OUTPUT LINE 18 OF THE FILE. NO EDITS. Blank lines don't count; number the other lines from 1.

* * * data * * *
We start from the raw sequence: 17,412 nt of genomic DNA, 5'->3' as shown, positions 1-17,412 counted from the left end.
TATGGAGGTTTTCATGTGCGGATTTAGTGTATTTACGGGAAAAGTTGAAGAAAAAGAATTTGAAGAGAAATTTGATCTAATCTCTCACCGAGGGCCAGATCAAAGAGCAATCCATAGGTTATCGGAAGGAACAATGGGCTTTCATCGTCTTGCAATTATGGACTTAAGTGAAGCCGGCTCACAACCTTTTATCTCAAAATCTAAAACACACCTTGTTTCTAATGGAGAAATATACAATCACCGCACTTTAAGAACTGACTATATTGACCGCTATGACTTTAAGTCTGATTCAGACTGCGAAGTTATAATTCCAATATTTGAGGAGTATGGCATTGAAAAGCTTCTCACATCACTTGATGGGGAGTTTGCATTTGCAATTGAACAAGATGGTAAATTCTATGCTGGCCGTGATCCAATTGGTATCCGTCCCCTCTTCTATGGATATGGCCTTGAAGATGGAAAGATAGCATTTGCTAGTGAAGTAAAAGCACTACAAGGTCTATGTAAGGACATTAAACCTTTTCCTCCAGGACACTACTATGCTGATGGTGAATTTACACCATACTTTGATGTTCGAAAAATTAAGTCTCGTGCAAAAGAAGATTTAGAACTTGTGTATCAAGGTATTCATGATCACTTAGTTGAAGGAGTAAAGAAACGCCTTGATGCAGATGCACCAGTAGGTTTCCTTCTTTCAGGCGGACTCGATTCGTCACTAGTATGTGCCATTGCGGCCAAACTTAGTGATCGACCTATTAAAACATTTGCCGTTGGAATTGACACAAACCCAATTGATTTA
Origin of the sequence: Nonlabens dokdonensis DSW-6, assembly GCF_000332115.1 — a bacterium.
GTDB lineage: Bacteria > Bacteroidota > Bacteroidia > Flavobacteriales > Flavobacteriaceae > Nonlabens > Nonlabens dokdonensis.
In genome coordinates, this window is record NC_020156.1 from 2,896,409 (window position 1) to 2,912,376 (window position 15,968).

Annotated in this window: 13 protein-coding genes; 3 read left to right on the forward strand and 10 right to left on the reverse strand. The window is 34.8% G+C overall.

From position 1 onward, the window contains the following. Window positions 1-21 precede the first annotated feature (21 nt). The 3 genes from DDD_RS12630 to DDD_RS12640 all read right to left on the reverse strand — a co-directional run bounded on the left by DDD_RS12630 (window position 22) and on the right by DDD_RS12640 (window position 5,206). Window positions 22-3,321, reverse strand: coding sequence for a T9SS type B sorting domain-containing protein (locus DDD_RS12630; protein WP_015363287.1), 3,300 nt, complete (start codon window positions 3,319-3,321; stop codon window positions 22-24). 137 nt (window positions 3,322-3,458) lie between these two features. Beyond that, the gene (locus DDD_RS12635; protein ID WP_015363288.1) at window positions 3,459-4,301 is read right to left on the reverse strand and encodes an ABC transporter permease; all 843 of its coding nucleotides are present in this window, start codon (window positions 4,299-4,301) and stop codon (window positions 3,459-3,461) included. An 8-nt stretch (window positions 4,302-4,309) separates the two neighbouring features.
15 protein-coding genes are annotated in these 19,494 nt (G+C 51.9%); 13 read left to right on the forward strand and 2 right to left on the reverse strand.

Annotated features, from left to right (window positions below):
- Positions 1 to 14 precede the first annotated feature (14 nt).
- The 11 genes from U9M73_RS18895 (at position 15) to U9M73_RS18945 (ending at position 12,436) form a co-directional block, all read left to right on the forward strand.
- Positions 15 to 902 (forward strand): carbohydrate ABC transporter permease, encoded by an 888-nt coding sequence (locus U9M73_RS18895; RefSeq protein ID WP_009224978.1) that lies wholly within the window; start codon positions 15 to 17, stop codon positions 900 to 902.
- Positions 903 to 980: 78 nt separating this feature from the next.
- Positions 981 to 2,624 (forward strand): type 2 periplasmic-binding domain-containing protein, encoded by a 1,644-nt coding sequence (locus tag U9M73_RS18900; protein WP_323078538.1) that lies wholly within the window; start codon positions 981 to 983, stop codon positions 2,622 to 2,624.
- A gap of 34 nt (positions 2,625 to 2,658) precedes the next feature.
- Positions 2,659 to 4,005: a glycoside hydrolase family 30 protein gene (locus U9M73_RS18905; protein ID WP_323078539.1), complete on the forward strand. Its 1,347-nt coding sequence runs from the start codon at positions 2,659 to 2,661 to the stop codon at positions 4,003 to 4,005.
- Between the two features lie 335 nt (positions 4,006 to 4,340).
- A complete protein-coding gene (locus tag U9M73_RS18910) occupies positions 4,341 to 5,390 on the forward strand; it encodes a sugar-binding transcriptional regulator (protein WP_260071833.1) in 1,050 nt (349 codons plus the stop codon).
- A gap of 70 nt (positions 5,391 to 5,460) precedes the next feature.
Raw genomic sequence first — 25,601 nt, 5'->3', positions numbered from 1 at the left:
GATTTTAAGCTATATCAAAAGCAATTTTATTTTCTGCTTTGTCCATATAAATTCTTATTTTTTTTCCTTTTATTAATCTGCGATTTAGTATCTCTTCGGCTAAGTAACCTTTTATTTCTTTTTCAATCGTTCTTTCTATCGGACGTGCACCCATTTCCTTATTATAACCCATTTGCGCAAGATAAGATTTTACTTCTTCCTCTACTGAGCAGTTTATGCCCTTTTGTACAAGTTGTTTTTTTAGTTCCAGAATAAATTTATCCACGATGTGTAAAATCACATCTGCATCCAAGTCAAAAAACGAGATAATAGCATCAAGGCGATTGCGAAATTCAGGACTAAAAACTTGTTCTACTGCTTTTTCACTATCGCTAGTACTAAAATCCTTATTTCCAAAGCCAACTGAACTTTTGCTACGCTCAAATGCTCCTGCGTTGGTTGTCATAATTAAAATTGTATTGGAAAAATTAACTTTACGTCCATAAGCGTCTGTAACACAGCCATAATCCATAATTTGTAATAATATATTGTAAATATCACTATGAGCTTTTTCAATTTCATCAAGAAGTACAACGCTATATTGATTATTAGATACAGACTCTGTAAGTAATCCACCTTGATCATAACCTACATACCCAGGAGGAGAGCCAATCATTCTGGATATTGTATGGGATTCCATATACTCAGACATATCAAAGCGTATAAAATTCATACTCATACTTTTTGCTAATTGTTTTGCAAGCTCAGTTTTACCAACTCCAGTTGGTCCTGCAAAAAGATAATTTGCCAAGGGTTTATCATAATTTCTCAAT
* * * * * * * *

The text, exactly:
- A complete protein-coding gene (locus tag U9M73_RS18910) occupies positions 4,341 to 5,390 on the forward strand; it encodes a sugar-binding transcriptional regulator (protein WP_260071833.1) in 1,050 nt (349 codons plus the stop codon).